How many flats are your taking? Personaly, I am usually taking 19 flats with the Alpy reduced after in ISIS. This takes about 5 minutes so it is not that critical from a "time consumption" perspective...
Terry: for CCD dust, best is to preprocess image with a PRNU (Pixel Response Non uniformity) which is a flat of the camera alone. This is done for eShel data reduction, but unfortunatly not for the other spectrograph data reduction in ISIS. PRNU removes dust "donuts" for exemple. Of course, having a clean CCD is even better... :-)
Anyway, interesting discussion but I still believe it is best to correct from flat field but ensuring a high level of signal specially on the blue side of the spectrum.
I used 60x 1 second exposures which gave a maximum count ~25000 per exposure with the ATIK 314L+ but this was 2x binned so your 5 min total exposure time seems reasonable.
The counts at 3800A are only around 500/exposure giving a total of ~30k counts or ~10k e- That gives an SNR /pixel of ~100 in the flat but the SNR contribution / bin in the binned spectrum will be perhaps 2-3x better than this which ~ agrees with what I am seeing. This is just for a couple of minutes dedicated to taking flats though so I am not complaining. If I was looking for say an SNR >200 say I would probably spend a bit more time on taking flats.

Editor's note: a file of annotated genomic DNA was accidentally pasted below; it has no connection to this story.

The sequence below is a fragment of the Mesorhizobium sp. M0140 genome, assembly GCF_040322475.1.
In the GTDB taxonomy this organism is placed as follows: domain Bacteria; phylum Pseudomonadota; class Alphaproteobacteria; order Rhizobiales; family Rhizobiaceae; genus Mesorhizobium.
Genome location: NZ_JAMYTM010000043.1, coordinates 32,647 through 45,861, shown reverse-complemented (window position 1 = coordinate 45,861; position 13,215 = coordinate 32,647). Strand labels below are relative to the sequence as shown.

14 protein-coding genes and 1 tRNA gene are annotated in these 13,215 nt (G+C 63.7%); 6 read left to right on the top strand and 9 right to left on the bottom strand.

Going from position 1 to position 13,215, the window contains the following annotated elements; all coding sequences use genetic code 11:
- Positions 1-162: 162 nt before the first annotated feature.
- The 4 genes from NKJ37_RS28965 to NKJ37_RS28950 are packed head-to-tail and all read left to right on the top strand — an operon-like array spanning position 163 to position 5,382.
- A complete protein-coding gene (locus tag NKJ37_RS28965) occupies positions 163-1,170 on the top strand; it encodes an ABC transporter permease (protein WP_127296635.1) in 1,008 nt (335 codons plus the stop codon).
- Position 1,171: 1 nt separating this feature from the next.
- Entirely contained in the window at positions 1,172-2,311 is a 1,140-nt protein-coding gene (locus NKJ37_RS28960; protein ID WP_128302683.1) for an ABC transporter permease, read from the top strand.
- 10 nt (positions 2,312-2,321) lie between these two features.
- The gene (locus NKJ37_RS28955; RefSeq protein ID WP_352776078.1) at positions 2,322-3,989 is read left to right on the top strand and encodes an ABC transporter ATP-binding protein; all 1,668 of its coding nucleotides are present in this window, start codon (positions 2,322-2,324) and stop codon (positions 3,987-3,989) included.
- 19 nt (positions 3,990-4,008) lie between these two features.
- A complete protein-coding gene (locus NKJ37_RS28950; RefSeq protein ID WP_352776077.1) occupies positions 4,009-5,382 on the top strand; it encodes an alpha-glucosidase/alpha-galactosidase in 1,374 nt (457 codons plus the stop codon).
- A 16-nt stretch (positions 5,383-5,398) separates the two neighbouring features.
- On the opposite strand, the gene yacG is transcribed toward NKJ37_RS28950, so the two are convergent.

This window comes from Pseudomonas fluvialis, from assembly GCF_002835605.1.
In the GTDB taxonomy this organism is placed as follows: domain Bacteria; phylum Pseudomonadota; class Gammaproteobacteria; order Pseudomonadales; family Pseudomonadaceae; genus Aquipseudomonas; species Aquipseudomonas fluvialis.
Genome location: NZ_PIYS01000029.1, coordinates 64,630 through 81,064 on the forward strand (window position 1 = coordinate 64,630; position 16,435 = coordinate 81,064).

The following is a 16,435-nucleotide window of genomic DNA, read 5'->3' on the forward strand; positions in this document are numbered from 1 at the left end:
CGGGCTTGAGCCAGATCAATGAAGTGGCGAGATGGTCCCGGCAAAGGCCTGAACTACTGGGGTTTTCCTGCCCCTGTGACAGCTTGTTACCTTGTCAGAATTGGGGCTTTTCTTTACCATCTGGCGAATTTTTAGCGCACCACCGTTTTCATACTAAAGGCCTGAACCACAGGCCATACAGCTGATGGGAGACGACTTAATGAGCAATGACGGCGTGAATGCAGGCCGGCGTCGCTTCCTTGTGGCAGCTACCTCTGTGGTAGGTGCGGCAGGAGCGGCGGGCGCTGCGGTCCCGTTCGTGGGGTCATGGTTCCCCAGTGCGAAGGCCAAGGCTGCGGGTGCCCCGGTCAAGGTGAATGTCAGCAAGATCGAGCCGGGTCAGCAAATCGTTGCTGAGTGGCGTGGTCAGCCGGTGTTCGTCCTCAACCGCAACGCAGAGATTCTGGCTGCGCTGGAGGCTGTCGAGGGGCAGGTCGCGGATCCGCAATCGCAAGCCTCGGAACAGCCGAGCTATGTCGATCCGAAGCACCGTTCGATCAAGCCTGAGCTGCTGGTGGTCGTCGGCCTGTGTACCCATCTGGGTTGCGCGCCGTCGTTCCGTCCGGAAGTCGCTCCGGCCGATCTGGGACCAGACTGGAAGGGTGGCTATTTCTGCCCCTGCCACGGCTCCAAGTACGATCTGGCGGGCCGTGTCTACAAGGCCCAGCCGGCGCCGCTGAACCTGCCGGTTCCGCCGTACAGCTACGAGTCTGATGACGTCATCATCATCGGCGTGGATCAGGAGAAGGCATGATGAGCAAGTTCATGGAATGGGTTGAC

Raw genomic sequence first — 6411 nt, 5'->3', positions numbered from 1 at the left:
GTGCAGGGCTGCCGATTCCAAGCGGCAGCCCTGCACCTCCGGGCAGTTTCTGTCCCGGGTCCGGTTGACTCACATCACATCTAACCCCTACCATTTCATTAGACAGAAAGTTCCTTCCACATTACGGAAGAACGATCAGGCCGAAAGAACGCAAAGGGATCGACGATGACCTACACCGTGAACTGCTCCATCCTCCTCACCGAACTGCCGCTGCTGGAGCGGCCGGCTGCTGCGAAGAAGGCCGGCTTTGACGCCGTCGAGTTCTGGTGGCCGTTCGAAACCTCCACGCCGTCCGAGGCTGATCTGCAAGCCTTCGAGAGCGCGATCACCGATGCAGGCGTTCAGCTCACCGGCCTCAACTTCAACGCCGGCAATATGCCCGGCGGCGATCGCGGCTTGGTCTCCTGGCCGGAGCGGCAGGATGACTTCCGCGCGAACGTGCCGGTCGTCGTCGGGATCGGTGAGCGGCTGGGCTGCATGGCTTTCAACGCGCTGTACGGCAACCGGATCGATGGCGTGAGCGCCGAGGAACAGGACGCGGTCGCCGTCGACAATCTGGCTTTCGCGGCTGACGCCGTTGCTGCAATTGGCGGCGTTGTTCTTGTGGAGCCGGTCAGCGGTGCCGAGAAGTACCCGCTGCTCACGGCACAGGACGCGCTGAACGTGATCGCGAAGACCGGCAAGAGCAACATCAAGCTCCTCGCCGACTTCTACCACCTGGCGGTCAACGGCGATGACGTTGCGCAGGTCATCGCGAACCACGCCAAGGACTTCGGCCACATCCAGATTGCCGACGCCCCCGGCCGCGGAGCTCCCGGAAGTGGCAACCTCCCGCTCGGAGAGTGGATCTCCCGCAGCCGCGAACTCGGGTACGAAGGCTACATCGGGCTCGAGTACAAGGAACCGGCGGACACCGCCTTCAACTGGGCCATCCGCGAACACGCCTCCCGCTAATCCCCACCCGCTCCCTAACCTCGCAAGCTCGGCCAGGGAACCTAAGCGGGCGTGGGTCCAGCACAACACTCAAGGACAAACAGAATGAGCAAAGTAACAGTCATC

By the way the strange feature at the blue end was an artifact caused by the low order spline fit I used for this exercise (no sign if it in the flat itself, the instrument response or the reduced spectrum) It was tricky getting a perfect fit down there where the camera response and halogen lamp tails off so steeply. I now appreciate the advantages of removing the broad shape of the flat first as done in ISIS. It makes fitting the instrument response curve that bit easier.
I am quite new to spectroscopy and was thinking of taking flats with a halogen lamp.
The lamp has a UV filtered glass over it.
Should I take this filter off when taking flats?